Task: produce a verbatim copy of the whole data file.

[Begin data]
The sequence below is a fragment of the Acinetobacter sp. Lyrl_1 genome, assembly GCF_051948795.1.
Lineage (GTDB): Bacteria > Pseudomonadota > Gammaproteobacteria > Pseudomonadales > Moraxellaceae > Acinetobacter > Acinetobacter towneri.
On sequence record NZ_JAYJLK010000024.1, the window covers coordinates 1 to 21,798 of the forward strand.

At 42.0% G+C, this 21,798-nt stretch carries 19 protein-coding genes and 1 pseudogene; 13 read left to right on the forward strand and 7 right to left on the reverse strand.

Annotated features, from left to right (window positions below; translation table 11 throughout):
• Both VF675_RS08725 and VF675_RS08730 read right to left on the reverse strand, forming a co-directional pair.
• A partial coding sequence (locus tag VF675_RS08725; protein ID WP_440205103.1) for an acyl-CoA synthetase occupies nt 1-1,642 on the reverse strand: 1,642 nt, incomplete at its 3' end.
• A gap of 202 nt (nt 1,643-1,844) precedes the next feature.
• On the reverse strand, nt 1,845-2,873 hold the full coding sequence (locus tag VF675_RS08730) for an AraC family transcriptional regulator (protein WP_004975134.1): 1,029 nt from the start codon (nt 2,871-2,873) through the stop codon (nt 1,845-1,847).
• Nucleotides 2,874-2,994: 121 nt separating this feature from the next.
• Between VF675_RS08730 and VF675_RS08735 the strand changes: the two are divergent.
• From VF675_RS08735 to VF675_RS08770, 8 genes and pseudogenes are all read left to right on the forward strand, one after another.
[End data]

The sequence below is a fragment of the Acinetobacter sp. Lyrl_1 genome, assembly GCF_051948795.1.
Lineage (GTDB): Bacteria > Pseudomonadota > Gammaproteobacteria > Pseudomonadales > Moraxellaceae > Acinetobacter > Acinetobacter towneri.
On sequence record NZ_JAYJLK010000024.1, the window covers coordinates 1 to 21,798 of the forward strand.

At 42.0% G+C, this 21,798-nt stretch carries 19 protein-coding genes and 1 pseudogene; 13 read left to right on the forward strand and 7 right to left on the reverse strand.

Annotated features, from left to right (window positions below; translation table 11 throughout):
• Both VF675_RS08725 and VF675_RS08730 read right to left on the reverse strand, forming a co-directional pair.
• A partial coding sequence (locus tag VF675_RS08725; protein ID WP_440205103.1) for an acyl-CoA synthetase occupies nt 1-1,642 on the reverse strand: 1,642 nt, incomplete at its 3' end.
• A gap of 202 nt (nt 1,643-1,844) precedes the next feature.
• On the reverse strand, nt 1,845-2,873 hold the full coding sequence (locus tag VF675_RS08730) for an AraC family transcriptional regulator (protein WP_004975134.1): 1,029 nt from the start codon (nt 2,871-2,873) through the stop codon (nt 1,845-1,847).
• Nucleotides 2,874-2,994: 121 nt separating this feature from the next.
• Between VF675_RS08730 and VF675_RS08735 the strand changes: the two are divergent.
• From VF675_RS08735 to VF675_RS08770, 8 genes and pseudogenes are all read left to right on the forward strand, one after another.